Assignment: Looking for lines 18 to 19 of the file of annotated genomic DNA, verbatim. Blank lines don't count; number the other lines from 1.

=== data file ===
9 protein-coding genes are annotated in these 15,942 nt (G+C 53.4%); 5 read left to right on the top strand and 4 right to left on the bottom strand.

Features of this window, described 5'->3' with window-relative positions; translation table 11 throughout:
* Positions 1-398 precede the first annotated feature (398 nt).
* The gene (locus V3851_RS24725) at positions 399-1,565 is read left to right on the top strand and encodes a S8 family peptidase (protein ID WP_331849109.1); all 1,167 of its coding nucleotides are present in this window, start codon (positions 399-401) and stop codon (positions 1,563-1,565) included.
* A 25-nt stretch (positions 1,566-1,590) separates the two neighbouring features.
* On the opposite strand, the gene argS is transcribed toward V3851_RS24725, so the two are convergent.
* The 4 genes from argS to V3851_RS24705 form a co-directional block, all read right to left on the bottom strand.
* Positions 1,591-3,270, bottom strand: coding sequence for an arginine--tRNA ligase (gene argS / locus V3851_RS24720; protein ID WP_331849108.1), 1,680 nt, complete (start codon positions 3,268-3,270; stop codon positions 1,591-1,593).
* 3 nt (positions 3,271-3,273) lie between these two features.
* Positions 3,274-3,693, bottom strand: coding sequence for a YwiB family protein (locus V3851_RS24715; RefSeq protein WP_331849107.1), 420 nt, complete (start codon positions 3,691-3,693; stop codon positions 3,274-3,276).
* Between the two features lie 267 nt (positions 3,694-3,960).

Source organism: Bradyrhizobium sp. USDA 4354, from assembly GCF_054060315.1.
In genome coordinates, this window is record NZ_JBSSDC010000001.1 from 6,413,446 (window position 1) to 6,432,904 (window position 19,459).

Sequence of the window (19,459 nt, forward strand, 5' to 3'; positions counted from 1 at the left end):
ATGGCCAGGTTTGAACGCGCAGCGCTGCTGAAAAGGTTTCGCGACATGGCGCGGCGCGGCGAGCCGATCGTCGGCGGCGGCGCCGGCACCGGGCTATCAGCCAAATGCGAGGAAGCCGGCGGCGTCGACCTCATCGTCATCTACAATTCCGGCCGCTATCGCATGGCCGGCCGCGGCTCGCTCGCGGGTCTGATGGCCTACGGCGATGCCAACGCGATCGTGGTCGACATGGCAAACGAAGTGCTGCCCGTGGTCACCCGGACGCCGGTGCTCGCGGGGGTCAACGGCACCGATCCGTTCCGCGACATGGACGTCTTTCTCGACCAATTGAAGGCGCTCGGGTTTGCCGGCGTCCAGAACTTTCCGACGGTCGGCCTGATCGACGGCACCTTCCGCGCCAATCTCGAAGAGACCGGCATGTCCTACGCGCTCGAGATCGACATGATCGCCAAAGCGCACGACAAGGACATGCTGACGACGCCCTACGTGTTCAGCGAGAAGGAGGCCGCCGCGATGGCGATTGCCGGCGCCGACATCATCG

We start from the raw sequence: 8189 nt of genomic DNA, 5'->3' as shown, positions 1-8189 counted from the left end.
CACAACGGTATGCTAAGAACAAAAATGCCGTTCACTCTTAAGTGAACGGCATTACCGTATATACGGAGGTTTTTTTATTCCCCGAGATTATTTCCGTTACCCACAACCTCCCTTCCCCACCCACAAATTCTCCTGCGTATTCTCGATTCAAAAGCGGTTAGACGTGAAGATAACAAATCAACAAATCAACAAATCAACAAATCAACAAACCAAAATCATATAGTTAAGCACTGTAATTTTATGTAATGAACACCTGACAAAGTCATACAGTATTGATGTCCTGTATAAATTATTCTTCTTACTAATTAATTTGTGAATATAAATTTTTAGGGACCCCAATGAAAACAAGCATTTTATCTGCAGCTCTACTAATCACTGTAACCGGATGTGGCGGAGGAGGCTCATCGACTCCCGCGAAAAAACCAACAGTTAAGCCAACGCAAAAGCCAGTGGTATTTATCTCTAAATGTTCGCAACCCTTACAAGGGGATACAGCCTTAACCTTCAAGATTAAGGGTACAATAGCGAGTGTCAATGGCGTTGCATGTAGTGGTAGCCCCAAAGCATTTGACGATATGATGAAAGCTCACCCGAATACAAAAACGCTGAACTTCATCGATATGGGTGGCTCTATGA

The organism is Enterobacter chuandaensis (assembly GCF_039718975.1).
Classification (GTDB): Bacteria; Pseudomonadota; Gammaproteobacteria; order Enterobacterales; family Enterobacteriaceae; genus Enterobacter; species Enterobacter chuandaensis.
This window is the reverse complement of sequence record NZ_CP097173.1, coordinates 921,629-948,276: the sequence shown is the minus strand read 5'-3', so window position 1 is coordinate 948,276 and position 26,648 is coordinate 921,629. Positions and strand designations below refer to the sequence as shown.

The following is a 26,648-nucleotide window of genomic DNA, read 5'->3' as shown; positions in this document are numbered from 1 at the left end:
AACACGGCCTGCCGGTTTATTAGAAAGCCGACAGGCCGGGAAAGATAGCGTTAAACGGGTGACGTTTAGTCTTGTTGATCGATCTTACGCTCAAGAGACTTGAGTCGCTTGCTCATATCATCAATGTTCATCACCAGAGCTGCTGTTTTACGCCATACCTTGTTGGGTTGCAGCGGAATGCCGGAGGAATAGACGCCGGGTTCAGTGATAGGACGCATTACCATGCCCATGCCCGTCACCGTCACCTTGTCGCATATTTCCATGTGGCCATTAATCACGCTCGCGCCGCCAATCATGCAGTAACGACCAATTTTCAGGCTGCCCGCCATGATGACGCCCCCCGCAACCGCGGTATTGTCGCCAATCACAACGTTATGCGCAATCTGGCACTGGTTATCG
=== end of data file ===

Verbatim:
The organism is Enterobacter chuandaensis (assembly GCF_039718975.1).
Classification (GTDB): Bacteria; Pseudomonadota; Gammaproteobacteria; order Enterobacterales; family Enterobacteriaceae; genus Enterobacter; species Enterobacter chuandaensis.